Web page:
My recipe card simply says Mom’s Fudge, but I suspect it’s not just my mom’s fudge, but a lot of folks’ moms’ fudge, because it is suspiciously similar to the “foolproof fudge” recipes on the labels of both Kraft’s Marshmallow Creme and Durkee Mower’s Marshmallow Fluff.
Then there’s the whole Creme vs Fluff issue to explore. Contrary to a number of claims I read while researching this recipe, the two products ARE NOT the same. They do look the same, but they are formulated differently, and while that may or may not make a difference when slathering on a slice of bread to be nestled next to an equally peanut butter-slathered slice of bread, it does make a difference when you are trying to make the “foolproof fudge”.
Marshmallow Creme contains two ingredients that Marshmallow Fluff does not, cream of tartar and xanthan gum, which may prevent the crystallization of the sugar, and aid in the setting of the fudge, helping with the creamy texture you hope for in fudge. My results have improved each time I have made “Mom’s Fudge”, but have never quite been the same as hers. The fact that I am in New England and Marshmallow Fluff is made a couple of hours from my house, so therefore is the only jarred marshmallow product I can usually buy, may at last explain that.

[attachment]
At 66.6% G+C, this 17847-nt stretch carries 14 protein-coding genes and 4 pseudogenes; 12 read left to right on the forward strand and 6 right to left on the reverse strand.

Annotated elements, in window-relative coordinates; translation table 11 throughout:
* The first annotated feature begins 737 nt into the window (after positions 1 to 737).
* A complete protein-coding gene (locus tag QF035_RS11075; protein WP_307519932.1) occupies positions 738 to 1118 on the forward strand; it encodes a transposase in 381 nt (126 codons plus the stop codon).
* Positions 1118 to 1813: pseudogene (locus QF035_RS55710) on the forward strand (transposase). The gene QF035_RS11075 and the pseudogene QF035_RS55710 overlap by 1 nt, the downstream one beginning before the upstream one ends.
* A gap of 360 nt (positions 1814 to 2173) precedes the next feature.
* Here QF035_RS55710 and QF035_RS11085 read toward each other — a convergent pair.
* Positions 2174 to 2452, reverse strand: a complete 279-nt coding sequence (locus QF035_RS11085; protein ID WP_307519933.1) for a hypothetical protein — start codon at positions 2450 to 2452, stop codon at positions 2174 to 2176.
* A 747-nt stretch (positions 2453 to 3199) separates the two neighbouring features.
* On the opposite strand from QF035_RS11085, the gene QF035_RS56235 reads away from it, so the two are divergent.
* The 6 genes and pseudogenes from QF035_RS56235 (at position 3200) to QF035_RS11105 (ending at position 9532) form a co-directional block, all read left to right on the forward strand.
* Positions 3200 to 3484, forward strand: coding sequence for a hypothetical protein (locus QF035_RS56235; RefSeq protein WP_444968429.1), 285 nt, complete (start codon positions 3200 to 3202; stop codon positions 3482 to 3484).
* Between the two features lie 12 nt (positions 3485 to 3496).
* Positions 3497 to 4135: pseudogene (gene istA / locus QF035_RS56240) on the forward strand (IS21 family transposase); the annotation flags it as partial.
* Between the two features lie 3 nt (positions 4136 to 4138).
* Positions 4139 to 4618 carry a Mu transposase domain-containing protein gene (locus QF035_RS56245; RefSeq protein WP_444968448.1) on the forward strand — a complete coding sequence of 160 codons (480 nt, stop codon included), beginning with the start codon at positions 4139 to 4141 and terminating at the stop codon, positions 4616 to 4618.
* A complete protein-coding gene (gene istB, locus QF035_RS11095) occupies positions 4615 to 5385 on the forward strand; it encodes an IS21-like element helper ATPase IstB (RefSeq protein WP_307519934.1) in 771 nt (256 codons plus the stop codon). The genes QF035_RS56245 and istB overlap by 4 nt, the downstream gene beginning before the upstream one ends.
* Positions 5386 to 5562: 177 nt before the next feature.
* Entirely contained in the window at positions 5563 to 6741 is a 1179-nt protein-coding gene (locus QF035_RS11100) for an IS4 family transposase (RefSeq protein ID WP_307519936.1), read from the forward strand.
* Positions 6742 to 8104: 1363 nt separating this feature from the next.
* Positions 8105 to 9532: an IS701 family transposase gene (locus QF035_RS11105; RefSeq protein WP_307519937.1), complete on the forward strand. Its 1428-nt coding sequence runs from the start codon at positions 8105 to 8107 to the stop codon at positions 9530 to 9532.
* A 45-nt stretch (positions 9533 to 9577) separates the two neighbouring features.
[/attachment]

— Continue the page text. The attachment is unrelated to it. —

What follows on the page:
I have made some tiny adjustments to Mom’s Fudge along the way, to try to improve the results, and so far this recipe seems to get pretty close.
- 4 cups granulated sugar
- 12-ounce can evaporated milk
- 2 sticks salted butter – cold, cut into 8 equal pieces
- 12 ounces chocolate chips (semi-sweet)
- 7 ounces marshmallow creme (7 1/2 ounces of Fluff works too)
- Line a 8-inch by 11-inch baking dish with foil, with strips coming over the side to use as handles later, and butter the foil.
- Mix sugar, milk, and butter in a large pot. Bring to a hard boil over medium heat, and boil 9 minutes, stirring constantly.
- Remove pot from heat. Add chocolate chips and quickly stir until completely melted and smooth.
- Quickly stir in marshmallow creme until completely blended and smooth.
- Pour all at once into foil-lined pan, quickly spreading the fudge evenly, and allow to cool completely and set. Don’t be tempted to scrape what’s left in the pot into the baking dish. It will already be too set to smoothly settle into the rest of the fudge. Scrape it onto a plate for nibbling on later.
- Lift fudge out of the pan using the foil handles. Peel the foil from the fudge, and place the fudge on a cutting board. Carefully cut into desired pieces with a sharp knife, allowing the knife to do the work to avoid cracking the fudge into irregular pieces. Or don’t worry about it, irregular pieces of fudge are still delicious.